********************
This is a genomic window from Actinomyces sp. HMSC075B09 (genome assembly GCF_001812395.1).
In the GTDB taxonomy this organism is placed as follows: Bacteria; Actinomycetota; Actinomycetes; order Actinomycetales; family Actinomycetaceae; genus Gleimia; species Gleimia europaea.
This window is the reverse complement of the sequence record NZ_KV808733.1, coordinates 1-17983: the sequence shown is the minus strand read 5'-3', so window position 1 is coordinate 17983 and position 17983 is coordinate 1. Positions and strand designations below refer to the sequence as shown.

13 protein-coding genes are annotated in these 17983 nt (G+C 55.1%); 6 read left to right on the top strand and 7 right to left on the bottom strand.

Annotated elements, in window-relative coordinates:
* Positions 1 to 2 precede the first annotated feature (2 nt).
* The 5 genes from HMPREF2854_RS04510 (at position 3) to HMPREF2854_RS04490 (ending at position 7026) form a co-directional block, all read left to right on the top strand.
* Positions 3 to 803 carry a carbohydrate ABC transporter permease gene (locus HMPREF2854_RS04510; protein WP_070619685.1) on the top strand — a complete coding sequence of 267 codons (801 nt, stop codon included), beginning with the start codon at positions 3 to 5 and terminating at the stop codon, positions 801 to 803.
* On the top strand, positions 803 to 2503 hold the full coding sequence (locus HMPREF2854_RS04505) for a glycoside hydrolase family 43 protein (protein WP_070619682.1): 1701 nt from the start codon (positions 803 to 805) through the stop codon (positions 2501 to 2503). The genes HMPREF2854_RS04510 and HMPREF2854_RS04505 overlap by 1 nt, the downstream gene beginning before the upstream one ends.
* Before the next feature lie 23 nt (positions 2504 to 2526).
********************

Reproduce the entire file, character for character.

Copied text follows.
This is a genomic window from Actinomyces sp. HMSC075B09 (genome assembly GCF_001812395.1).
In the GTDB taxonomy this organism is placed as follows: Bacteria; Actinomycetota; Actinomycetes; order Actinomycetales; family Actinomycetaceae; genus Gleimia; species Gleimia europaea.
This window is the reverse complement of the sequence record NZ_KV808733.1, coordinates 1-17983: the sequence shown is the minus strand read 5'-3', so window position 1 is coordinate 17983 and position 17983 is coordinate 1. Positions and strand designations below refer to the sequence as shown.

13 protein-coding genes are annotated in these 17983 nt (G+C 55.1%); 6 read left to right on the top strand and 7 right to left on the bottom strand.

Annotated elements, in window-relative coordinates:
* Positions 1 to 2 precede the first annotated feature (2 nt).
* The 5 genes from HMPREF2854_RS04510 (at position 3) to HMPREF2854_RS04490 (ending at position 7026) form a co-directional block, all read left to right on the top strand.
* Positions 3 to 803 carry a carbohydrate ABC transporter permease gene (locus HMPREF2854_RS04510; protein WP_070619685.1) on the top strand — a complete coding sequence of 267 codons (801 nt, stop codon included), beginning with the start codon at positions 3 to 5 and terminating at the stop codon, positions 801 to 803.
* On the top strand, positions 803 to 2503 hold the full coding sequence (locus HMPREF2854_RS04505) for a glycoside hydrolase family 43 protein (protein WP_070619682.1): 1701 nt from the start codon (positions 803 to 805) through the stop codon (positions 2501 to 2503). The genes HMPREF2854_RS04510 and HMPREF2854_RS04505 overlap by 1 nt, the downstream gene beginning before the upstream one ends.
* Before the next feature lie 23 nt (positions 2504 to 2526).